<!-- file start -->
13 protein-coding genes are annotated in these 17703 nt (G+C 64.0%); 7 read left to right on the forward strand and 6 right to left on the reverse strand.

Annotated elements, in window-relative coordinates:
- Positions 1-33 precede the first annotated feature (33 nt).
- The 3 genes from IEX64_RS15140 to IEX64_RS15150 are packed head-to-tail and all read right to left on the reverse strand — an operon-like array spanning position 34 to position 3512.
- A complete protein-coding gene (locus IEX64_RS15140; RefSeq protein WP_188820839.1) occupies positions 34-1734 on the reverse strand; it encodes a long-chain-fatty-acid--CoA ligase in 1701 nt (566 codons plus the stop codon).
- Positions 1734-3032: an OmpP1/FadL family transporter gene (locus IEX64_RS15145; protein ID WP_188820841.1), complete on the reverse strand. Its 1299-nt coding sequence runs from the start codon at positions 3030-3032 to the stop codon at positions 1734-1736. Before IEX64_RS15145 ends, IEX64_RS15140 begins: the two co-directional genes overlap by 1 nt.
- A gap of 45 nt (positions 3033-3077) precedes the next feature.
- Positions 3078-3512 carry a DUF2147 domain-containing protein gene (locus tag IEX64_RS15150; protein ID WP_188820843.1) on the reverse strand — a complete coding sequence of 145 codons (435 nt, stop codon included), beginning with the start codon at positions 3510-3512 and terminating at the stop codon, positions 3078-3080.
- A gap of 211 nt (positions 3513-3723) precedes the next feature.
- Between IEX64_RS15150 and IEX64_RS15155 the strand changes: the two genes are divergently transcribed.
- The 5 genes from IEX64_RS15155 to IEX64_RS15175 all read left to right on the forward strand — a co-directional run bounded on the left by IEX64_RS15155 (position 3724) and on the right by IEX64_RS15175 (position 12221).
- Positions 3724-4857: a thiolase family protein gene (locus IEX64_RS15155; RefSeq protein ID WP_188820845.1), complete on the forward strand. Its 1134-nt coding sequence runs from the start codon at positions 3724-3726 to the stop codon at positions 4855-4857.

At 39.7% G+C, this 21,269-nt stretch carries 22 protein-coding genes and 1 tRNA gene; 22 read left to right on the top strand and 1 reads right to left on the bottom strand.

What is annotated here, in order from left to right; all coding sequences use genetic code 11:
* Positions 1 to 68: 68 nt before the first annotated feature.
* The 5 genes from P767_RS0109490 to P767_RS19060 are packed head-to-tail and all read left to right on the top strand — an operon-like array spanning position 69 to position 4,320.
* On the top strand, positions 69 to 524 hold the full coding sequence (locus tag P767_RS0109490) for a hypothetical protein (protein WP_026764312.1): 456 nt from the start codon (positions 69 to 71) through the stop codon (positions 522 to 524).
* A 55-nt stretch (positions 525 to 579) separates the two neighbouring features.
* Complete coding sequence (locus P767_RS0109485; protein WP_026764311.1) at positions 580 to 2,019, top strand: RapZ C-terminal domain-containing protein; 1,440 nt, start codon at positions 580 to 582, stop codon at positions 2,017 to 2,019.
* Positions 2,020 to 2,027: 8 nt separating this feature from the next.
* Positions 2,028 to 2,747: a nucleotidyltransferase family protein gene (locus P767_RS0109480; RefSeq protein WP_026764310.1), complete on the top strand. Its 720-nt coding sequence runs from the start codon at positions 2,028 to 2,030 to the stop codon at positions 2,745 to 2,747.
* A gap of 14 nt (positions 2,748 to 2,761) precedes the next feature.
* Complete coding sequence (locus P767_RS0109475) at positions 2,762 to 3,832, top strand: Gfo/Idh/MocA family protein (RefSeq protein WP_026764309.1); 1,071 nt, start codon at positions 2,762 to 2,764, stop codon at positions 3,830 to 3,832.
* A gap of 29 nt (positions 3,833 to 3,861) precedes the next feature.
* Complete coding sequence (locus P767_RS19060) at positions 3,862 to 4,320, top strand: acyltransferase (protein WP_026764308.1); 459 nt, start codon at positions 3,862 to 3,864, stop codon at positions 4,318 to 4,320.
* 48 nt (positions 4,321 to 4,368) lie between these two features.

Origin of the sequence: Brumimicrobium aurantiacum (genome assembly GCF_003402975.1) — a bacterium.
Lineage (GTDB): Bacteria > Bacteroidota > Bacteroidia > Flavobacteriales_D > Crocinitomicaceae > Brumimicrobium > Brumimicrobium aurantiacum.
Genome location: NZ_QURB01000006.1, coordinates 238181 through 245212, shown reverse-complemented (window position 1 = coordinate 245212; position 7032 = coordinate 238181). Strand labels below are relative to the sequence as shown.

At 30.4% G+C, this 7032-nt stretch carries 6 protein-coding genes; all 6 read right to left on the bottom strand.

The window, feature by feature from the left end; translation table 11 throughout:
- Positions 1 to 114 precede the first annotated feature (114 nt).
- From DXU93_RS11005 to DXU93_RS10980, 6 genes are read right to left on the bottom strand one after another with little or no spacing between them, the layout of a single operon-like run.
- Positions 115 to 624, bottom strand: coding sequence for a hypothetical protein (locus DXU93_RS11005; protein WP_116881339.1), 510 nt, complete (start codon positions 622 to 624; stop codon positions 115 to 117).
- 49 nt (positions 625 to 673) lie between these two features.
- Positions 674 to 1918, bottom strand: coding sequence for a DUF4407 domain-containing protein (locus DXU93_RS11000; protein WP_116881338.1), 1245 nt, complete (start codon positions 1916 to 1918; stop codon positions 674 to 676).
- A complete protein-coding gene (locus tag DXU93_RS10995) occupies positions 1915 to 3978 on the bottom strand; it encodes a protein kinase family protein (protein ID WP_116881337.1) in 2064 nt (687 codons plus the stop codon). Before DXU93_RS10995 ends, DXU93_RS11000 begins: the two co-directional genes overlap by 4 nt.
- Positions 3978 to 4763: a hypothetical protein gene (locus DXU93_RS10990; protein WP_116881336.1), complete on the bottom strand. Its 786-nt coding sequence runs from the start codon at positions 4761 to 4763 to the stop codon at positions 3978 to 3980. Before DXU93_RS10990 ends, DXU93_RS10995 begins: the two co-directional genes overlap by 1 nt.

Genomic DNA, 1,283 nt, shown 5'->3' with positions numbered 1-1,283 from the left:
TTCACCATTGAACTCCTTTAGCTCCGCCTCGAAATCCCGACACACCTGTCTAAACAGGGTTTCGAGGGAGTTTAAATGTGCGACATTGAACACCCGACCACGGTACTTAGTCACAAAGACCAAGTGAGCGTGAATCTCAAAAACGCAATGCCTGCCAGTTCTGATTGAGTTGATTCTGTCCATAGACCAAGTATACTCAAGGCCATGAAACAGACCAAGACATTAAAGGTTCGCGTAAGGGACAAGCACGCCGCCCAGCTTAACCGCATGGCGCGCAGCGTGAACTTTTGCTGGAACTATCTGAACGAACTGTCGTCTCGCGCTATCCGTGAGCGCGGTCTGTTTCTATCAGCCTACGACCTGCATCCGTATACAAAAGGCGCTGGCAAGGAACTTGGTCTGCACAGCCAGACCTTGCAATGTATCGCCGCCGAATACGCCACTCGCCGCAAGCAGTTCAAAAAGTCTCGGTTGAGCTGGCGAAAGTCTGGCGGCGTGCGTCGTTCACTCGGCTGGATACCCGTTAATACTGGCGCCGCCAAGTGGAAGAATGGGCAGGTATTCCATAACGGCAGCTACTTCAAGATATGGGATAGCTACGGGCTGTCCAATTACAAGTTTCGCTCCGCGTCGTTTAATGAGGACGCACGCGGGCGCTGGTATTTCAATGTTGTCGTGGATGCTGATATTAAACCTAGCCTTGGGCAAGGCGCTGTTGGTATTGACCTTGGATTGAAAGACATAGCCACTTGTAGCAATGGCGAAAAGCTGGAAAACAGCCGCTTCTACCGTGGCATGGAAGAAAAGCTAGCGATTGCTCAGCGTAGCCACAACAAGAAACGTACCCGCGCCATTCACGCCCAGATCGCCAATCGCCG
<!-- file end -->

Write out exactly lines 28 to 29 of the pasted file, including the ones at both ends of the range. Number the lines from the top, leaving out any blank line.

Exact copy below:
Lineage (GTDB): Bacteria > Bacteroidota > Bacteroidia > Flavobacteriales_D > Crocinitomicaceae > Brumimicrobium > Brumimicrobium aurantiacum.
Genome location: NZ_QURB01000006.1, coordinates 238181 through 245212, shown reverse-complemented (window position 1 = coordinate 245212; position 7032 = coordinate 238181). Strand labels below are relative to the sequence as shown.